Whether a product is intended for a commodity or not, it is always a materialized form of wealth, a use-value to be productively or individually consumed. If it is a commodity, its value is ideally expressed in its price, which does not change its actual use-value. But the fact that certain commodities, such as gold and silver, may perform the function of money and as such reside exclusively in the process of circulation (even in the form of a hoard, a reserve fund, etc., they remain in the sphere of circulation, although latent), is due to the definite social form of the process of production, which is a production of commodities. Since capitalist production gives to all its products the general form of commodities, and since the overwhelming mass of products are produced for sale and must therefore assume the form of money, and since the commodity-part of the social wealth grows continually in proportion, it follows that the quantity of gold and silver employed as means of circulation, paying medium, reserve fund, etc., must likewise increase. These commodities performing the function of money do not enter either into productive or into individual consumption. They represent social labor fixed in a form in which it may serve as a mere machine in circulation. Apart from the fact that a part of the social wealth is tied up in this unproductive form, the wearing out of the money constantly requires its reproduction, or the conversion of more social labor, in the form of products, into mere gold and silver. These expenses of reproduction are considerable in capitalistically developed nations, because there is a large part of the wealth tied up in the form of money. Gold and silver as money-commodities represent social expenses of circulation, due to the social form of production. They are dead expenses of commodity-production in general, and they increase with the development of this production, especially when capitalized. They represent a part of the social wealth, which must be sacrificed in the process of circulation.*18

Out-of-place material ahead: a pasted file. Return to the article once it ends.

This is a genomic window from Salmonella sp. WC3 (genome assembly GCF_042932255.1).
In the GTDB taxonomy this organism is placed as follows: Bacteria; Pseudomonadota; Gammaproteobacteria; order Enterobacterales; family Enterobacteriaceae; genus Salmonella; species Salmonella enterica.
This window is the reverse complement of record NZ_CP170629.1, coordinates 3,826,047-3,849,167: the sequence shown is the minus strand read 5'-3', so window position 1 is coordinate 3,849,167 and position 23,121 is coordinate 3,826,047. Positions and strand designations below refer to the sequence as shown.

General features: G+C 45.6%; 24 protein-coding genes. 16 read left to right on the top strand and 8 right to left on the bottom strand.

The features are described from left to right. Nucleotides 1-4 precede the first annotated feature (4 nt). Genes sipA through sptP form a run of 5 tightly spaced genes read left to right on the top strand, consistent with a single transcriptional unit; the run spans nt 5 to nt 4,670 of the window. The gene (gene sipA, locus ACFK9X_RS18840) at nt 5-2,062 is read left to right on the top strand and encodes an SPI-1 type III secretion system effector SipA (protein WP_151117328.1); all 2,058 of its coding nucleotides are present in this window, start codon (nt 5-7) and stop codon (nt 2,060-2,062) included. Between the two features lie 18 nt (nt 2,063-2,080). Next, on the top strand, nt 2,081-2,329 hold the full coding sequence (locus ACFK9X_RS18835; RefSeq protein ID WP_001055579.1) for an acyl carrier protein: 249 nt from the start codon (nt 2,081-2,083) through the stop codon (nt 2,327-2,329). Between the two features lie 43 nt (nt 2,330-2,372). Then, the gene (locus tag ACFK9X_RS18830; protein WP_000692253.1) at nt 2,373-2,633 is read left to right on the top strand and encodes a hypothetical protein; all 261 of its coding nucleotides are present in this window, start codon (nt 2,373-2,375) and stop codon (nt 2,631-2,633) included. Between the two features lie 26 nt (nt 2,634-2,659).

Expenses of circulation, which are due to a mere change of form in circulation, ideally speaking, do not enter into the value of the commodities. The capital parts expended for them are deductions from the productively expended capital, so far as the capitalist is concerned. Not so the expenses of circulation which we shall consider now. They may arise from processes of production, which are continued only in circulation, the productive character of which is merely concealed by the form of the circulation. Or, on the other hand, they may represent from the standpoint of society mere unproductive expenses of subjective or materialized labor, which for this very reason they may become productive of value for the individual capitalist, by making an addition to the price of his commodities. This follows from the simple fact that these expenses are different in different spheres of production, or even for different individual capitalists in the same sphere of production. When added to the prices of commodities, they are divided in proportion as they fall upon the shoulders of the various individual capitalists. But all labor which adds value can also add surplus-value, and will always do so under capitalist production, the value created by it depending on the amount of the labor, the surplus-value added depending on the amount which the capitalist pays for it. In other words, expenses which increase the price of a commodity without adding anything to its value, which therefore are dead expenses so far as society is concerned, may be a source of profit for the individual capitalist. On the other hand, in so far as the addition to the price of commodities merely distributes these expenses of circulation equally, the unproductive character of this expenditure is not changed. For instance, insurance companies divide the losses of individual capitalists among the capitalist class. But this does not alter the fact that these equalized losses are losses so far as the aggregate social capital is concerned.